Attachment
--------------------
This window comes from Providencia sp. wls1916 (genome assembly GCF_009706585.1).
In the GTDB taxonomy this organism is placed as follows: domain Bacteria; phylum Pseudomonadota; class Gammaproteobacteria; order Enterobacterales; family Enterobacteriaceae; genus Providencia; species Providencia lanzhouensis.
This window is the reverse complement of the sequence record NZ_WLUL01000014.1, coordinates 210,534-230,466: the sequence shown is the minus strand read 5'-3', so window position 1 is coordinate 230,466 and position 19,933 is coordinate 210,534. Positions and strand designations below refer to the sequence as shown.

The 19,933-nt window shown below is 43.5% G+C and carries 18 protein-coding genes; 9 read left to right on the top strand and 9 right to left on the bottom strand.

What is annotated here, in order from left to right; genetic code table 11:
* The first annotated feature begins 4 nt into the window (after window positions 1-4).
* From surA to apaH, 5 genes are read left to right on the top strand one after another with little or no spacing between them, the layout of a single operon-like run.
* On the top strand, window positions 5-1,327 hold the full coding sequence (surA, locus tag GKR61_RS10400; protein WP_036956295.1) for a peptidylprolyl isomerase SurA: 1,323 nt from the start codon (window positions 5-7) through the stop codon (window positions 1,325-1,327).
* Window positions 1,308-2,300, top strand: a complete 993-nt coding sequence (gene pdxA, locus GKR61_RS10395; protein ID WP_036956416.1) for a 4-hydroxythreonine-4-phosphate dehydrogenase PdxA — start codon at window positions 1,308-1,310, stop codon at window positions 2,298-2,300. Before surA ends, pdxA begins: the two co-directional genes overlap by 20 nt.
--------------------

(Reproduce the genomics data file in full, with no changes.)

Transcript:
This window comes from Providencia sp. wls1916 (genome assembly GCF_009706585.1).
In the GTDB taxonomy this organism is placed as follows: domain Bacteria; phylum Pseudomonadota; class Gammaproteobacteria; order Enterobacterales; family Enterobacteriaceae; genus Providencia; species Providencia lanzhouensis.
This window is the reverse complement of the sequence record NZ_WLUL01000014.1, coordinates 210,534-230,466: the sequence shown is the minus strand read 5'-3', so window position 1 is coordinate 230,466 and position 19,933 is coordinate 210,534. Positions and strand designations below refer to the sequence as shown.

The 19,933-nt window shown below is 43.5% G+C and carries 18 protein-coding genes; 9 read left to right on the top strand and 9 right to left on the bottom strand.

What is annotated here, in order from left to right; genetic code table 11:
* The first annotated feature begins 4 nt into the window (after window positions 1-4).
* From surA to apaH, 5 genes are read left to right on the top strand one after another with little or no spacing between them, the layout of a single operon-like run.
* On the top strand, window positions 5-1,327 hold the full coding sequence (surA, locus tag GKR61_RS10400; protein WP_036956295.1) for a peptidylprolyl isomerase SurA: 1,323 nt from the start codon (window positions 5-7) through the stop codon (window positions 1,325-1,327).
* Window positions 1,308-2,300, top strand: a complete 993-nt coding sequence (gene pdxA, locus GKR61_RS10395; protein ID WP_036956416.1) for a 4-hydroxythreonine-4-phosphate dehydrogenase PdxA — start codon at window positions 1,308-1,310, stop codon at window positions 2,298-2,300. Before surA ends, pdxA begins: the two co-directional genes overlap by 20 nt.